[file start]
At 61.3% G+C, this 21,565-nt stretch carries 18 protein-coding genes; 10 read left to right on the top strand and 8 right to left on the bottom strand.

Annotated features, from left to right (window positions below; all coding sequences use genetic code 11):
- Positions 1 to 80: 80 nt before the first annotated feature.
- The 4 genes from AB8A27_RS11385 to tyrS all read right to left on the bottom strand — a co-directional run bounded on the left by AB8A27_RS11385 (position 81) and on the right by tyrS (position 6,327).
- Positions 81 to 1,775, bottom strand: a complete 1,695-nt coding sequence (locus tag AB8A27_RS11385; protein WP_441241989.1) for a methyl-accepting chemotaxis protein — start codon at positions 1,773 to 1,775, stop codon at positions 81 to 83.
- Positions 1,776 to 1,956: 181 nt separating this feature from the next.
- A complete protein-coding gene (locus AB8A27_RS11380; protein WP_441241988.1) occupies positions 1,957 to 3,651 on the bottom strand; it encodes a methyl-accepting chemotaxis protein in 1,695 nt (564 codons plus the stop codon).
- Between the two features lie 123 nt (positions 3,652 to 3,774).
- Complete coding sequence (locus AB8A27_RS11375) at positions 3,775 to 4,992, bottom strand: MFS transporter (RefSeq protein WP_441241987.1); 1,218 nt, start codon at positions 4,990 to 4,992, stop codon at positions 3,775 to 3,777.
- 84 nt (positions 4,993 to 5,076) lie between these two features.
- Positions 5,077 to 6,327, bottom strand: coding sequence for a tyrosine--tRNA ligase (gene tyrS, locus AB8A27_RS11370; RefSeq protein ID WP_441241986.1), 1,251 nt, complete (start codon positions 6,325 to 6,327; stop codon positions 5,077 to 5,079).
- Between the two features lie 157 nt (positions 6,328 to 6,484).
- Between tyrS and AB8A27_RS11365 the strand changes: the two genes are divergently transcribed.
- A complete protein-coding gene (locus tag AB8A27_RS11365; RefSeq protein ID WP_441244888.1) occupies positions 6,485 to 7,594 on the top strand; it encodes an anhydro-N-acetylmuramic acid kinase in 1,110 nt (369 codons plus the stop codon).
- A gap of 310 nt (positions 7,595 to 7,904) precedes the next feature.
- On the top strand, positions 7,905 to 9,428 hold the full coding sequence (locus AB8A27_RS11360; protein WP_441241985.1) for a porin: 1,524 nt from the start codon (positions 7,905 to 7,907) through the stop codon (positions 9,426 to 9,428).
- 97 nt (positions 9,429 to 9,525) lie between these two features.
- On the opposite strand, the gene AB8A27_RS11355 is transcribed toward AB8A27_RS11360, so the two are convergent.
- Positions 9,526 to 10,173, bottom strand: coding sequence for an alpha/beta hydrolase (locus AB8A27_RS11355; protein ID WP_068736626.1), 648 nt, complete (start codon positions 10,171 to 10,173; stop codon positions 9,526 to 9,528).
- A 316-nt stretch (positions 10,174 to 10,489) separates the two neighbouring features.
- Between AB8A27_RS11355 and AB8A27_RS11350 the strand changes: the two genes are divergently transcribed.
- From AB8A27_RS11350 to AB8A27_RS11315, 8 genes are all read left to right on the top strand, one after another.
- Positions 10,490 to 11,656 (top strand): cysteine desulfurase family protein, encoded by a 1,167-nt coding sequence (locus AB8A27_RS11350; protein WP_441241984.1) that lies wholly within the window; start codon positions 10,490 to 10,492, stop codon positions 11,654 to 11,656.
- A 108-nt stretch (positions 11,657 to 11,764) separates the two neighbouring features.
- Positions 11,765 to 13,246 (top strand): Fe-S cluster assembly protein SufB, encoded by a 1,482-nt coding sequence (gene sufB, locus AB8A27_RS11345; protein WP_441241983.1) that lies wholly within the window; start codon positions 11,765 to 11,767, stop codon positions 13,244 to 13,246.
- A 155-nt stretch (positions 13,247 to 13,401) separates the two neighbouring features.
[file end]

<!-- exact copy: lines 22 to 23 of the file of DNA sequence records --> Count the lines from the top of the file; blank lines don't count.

- From AB8A27_RS11350 to AB8A27_RS11315, 8 genes are all read left to right on the top strand, one after another.
- Positions 10,490 to 11,656 (top strand): cysteine desulfurase family protein, encoded by a 1,167-nt coding sequence (locus AB8A27_RS11350; protein WP_441241984.1) that lies wholly within the window; start codon positions 10,490 to 10,492, stop codon positions 11,654 to 11,656.